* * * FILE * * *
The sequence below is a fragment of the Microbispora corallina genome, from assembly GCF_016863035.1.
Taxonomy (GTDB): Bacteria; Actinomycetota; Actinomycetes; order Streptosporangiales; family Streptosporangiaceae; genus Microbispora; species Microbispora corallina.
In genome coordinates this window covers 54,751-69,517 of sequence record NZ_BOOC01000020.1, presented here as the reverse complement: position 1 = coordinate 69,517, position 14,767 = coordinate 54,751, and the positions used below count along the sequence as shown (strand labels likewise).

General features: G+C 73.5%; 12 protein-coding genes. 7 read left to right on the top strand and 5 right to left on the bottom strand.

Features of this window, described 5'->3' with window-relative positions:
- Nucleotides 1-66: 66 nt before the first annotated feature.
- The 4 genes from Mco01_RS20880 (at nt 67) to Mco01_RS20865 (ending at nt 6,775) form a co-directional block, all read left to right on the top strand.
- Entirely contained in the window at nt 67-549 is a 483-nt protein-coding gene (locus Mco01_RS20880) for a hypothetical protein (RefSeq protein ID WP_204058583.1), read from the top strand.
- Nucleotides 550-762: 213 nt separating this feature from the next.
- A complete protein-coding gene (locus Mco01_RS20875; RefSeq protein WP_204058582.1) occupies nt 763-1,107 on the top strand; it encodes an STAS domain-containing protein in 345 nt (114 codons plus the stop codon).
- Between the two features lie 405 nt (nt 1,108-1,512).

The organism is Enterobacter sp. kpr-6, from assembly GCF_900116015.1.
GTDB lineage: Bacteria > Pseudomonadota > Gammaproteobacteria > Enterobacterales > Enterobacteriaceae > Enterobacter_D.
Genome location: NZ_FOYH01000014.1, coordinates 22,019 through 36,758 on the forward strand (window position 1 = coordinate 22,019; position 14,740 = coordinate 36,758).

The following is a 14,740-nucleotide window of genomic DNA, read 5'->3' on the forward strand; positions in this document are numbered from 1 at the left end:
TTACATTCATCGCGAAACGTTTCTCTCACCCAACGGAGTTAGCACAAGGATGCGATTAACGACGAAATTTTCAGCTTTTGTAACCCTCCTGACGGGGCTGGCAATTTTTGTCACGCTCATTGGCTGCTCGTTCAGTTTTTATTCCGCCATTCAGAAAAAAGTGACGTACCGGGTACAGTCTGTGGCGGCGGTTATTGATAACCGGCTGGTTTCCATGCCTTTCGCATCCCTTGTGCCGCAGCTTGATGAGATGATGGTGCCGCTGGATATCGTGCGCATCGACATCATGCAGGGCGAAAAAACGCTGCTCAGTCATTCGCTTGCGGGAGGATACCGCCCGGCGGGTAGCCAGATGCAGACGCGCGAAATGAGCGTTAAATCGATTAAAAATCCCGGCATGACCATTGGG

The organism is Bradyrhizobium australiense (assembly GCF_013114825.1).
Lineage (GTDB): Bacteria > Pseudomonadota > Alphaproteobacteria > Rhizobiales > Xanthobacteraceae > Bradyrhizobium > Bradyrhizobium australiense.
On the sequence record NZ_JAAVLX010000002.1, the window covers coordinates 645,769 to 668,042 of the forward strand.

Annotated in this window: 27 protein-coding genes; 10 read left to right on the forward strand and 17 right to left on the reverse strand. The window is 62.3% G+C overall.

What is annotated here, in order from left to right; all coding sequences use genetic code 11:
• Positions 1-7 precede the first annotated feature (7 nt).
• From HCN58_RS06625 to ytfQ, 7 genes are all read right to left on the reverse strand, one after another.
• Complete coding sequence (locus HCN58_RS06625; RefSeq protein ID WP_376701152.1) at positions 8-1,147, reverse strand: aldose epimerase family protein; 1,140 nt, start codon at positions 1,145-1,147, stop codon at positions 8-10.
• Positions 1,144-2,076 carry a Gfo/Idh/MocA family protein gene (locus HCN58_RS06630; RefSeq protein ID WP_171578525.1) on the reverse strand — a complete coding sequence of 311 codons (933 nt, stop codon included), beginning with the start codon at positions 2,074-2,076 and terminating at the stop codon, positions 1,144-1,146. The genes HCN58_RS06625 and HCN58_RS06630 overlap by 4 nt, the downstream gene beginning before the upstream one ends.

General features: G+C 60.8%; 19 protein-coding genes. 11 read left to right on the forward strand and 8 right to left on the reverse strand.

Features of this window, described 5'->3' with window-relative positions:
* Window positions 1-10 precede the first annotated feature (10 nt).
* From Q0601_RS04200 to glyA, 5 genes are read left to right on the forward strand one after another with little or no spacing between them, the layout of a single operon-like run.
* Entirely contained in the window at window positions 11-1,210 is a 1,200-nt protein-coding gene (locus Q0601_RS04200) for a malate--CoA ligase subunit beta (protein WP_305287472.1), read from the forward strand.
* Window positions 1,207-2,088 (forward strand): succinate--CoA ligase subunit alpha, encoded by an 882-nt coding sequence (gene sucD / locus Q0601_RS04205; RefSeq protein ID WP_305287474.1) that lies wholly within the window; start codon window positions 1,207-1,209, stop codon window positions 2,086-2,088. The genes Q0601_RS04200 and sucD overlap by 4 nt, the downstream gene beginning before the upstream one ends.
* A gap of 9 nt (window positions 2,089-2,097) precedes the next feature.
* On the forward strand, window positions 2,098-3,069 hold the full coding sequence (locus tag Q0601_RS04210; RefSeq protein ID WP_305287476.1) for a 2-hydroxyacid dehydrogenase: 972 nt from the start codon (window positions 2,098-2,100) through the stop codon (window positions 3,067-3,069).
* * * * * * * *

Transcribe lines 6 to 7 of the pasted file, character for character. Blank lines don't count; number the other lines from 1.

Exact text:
- Nucleotides 1-66: 66 nt before the first annotated feature.
- The 4 genes from Mco01_RS20880 (at nt 67) to Mco01_RS20865 (ending at nt 6,775) form a co-directional block, all read left to right on the top strand.